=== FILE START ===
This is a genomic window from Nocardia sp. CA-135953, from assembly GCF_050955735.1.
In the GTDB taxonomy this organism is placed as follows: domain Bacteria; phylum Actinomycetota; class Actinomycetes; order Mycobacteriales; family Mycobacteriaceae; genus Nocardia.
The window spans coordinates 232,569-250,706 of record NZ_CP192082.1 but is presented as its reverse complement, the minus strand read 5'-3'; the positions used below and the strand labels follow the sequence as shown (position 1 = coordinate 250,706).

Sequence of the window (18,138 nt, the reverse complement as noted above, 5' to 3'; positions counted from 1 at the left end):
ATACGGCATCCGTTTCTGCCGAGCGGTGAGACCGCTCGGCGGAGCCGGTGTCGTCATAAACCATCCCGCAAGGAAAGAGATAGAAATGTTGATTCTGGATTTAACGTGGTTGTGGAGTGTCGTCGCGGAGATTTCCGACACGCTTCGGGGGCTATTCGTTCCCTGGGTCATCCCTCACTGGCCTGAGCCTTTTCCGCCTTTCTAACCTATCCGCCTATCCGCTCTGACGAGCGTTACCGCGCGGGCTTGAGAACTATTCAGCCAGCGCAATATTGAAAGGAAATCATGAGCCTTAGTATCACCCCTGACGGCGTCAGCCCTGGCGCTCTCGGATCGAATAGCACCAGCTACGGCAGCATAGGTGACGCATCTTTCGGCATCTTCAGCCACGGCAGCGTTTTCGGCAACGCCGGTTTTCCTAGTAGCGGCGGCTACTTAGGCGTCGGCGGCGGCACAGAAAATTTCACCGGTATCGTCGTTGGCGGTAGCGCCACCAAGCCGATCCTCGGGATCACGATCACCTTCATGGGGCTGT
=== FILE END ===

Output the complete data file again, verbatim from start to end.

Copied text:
This is a genomic window from Nocardia sp. CA-135953, from assembly GCF_050955735.1.
In the GTDB taxonomy this organism is placed as follows: domain Bacteria; phylum Actinomycetota; class Actinomycetes; order Mycobacteriales; family Mycobacteriaceae; genus Nocardia.
The window spans coordinates 232,569-250,706 of record NZ_CP192082.1 but is presented as its reverse complement, the minus strand read 5'-3'; the positions used below and the strand labels follow the sequence as shown (position 1 = coordinate 250,706).

Sequence of the window (18,138 nt, the reverse complement as noted above, 5' to 3'; positions counted from 1 at the left end):
ATACGGCATCCGTTTCTGCCGAGCGGTGAGACCGCTCGGCGGAGCCGGTGTCGTCATAAACCATCCCGCAAGGAAAGAGATAGAAATGTTGATTCTGGATTTAACGTGGTTGTGGAGTGTCGTCGCGGAGATTTCCGACACGCTTCGGGGGCTATTCGTTCCCTGGGTCATCCCTCACTGGCCTGAGCCTTTTCCGCCTTTCTAACCTATCCGCCTATCCGCTCTGACGAGCGTTACCGCGCGGGCTTGAGAACTATTCAGCCAGCGCAATATTGAAAGGAAATCATGAGCCTTAGTATCACCCCTGACGGCGTCAGCCCTGGCGCTCTCGGATCGAATAGCACCAGCTACGGCAGCATAGGTGACGCATCTTTCGGCATCTTCAGCCACGGCAGCGTTTTCGGCAACGCCGGTTTTCCTAGTAGCGGCGGCTACTTAGGCGTCGGCGGCGGCACAGAAAATTTCACCGGTATCGTCGTTGGCGGTAGCGCCACCAAGCCGATCCTCGGGATCACGATCACCTTCATGGGGCTGT